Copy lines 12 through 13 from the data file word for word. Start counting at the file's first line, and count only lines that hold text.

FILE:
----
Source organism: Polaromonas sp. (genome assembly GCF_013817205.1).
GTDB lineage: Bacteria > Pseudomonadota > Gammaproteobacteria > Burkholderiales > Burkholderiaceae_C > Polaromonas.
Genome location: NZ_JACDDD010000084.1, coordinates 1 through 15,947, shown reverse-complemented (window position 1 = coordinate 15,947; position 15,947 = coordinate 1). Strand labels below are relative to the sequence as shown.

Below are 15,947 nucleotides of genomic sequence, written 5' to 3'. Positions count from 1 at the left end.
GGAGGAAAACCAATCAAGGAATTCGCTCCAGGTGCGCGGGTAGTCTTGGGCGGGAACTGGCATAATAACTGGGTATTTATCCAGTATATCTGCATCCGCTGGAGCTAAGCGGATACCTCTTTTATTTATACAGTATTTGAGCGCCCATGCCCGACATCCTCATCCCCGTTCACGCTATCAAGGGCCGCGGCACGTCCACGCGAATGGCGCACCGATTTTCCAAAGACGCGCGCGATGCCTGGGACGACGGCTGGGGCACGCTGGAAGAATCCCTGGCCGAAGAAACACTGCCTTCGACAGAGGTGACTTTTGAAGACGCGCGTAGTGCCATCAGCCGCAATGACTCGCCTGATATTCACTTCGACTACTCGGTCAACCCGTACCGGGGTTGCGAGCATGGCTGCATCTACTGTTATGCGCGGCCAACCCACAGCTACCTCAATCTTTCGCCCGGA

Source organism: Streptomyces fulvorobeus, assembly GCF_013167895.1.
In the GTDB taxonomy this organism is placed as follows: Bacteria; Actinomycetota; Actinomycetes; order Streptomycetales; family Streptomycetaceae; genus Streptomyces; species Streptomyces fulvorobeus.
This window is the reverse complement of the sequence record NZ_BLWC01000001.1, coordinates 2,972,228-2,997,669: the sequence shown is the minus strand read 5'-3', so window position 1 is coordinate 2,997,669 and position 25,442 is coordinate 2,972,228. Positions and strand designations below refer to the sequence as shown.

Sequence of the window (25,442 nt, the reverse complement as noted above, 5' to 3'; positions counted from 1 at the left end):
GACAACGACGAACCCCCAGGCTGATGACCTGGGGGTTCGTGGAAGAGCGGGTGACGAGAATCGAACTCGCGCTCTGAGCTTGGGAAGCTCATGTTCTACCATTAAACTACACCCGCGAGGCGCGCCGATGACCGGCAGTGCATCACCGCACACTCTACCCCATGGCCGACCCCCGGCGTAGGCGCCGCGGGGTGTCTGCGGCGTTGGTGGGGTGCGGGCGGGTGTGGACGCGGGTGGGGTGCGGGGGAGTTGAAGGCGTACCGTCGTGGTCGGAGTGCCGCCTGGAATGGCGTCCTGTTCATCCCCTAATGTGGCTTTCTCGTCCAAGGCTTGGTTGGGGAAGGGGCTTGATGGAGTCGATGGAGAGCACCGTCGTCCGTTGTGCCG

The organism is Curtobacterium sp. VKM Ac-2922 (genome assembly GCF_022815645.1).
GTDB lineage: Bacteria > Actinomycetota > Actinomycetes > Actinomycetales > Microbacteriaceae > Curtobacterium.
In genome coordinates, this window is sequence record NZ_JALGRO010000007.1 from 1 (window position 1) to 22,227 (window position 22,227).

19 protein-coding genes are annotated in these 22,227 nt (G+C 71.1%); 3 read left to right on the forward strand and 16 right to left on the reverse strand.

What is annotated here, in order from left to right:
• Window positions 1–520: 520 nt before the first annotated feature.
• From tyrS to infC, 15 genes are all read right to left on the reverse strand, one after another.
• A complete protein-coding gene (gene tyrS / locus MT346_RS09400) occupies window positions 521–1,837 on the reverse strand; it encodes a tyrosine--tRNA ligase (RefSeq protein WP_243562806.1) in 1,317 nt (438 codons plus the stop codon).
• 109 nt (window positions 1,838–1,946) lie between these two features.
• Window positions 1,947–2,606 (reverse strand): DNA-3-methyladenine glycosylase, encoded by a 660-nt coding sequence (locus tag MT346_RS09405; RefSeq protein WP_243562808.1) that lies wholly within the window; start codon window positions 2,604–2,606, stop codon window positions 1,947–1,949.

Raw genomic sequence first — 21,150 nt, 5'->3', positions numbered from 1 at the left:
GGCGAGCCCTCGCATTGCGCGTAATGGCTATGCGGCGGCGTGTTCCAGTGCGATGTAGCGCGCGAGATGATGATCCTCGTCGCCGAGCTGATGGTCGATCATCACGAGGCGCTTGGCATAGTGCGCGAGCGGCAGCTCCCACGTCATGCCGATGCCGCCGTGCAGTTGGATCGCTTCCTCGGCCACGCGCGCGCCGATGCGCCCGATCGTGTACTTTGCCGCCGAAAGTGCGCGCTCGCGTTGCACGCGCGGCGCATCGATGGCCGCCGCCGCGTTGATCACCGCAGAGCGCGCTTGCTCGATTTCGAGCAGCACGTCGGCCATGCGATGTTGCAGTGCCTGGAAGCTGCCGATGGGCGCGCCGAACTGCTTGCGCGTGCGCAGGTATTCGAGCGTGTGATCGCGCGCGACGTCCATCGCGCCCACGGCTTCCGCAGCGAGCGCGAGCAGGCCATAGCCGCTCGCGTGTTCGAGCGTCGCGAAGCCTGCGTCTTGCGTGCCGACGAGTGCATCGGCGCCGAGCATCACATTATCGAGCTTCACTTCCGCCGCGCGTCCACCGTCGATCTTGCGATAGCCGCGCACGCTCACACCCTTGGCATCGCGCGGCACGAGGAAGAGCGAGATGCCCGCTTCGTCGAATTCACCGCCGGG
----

GTDB lineage: Bacteria > Actinomycetota > Actinomycetes > Actinomycetales > Microbacteriaceae > Curtobacterium.
In genome coordinates, this window is sequence record NZ_JALGRO010000007.1 from 1 (window position 1) to 22,227 (window position 22,227).